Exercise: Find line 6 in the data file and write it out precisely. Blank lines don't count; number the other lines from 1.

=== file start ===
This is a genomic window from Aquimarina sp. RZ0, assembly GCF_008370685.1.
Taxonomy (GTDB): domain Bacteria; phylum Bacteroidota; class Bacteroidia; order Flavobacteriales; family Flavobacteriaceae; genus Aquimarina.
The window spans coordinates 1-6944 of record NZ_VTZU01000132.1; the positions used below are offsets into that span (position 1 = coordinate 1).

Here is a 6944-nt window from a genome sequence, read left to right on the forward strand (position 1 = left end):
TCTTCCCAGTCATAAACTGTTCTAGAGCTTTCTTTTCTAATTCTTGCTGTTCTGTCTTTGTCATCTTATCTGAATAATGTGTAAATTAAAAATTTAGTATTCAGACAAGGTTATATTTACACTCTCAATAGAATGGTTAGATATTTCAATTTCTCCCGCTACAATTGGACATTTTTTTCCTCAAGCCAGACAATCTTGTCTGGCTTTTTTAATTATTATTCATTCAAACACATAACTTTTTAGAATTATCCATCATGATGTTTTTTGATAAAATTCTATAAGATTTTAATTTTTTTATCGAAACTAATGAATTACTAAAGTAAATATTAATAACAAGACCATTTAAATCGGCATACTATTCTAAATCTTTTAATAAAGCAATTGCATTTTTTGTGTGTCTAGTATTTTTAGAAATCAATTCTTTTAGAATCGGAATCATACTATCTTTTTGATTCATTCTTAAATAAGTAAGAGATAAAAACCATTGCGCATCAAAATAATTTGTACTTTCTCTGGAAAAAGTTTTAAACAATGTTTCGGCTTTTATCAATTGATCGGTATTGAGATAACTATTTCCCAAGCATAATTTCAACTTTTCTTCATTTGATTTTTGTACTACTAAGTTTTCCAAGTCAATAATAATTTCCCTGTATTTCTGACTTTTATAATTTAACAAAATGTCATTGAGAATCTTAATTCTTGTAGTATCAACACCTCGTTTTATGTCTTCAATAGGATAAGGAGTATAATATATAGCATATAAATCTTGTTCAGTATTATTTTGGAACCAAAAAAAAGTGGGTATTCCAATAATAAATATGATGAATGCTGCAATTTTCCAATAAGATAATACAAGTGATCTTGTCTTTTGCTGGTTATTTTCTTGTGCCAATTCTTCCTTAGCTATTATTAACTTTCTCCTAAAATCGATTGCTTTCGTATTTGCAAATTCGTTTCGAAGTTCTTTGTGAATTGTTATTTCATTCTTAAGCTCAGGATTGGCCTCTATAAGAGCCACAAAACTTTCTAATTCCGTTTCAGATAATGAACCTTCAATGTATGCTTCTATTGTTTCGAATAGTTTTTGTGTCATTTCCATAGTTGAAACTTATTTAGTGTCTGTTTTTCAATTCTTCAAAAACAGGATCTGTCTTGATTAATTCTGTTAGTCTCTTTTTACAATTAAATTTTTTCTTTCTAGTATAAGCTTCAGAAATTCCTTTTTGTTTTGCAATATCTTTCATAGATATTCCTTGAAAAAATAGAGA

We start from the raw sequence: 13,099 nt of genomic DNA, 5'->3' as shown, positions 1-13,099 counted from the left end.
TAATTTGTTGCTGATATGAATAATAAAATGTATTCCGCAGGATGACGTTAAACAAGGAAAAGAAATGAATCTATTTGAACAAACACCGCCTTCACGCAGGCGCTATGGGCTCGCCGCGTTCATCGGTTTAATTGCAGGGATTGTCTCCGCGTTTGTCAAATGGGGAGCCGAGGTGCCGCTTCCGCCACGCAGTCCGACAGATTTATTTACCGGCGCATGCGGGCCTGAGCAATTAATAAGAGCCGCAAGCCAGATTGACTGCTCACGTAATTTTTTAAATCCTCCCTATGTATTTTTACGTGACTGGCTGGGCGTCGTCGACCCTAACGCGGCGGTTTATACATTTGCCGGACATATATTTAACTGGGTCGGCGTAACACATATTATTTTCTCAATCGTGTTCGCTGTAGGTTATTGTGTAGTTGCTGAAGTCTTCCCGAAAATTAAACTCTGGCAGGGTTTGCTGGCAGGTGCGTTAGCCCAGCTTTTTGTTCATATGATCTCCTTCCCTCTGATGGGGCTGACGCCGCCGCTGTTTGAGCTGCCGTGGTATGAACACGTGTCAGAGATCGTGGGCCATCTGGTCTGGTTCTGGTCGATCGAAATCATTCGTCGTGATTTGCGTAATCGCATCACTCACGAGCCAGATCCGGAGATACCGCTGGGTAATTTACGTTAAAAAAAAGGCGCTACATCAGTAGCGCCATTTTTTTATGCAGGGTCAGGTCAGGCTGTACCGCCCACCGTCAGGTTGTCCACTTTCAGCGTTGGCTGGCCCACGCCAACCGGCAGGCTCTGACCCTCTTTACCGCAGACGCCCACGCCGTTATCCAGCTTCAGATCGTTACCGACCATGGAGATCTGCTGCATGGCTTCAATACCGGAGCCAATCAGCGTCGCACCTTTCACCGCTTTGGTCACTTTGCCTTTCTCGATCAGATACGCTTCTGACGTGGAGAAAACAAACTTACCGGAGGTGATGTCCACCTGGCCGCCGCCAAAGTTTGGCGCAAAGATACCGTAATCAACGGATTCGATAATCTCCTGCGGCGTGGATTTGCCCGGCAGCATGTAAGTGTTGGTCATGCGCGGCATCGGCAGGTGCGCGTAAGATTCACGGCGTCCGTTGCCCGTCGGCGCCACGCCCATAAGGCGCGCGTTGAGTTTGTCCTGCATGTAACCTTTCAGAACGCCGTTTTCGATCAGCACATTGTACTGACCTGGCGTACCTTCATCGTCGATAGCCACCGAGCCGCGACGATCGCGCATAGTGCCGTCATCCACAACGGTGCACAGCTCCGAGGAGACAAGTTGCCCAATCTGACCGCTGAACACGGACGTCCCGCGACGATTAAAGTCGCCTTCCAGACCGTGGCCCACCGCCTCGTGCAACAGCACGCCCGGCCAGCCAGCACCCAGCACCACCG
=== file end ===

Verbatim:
We start from the raw sequence: 13,099 nt of genomic DNA, 5'->3' as shown, positions 1-13,099 counted from the left end.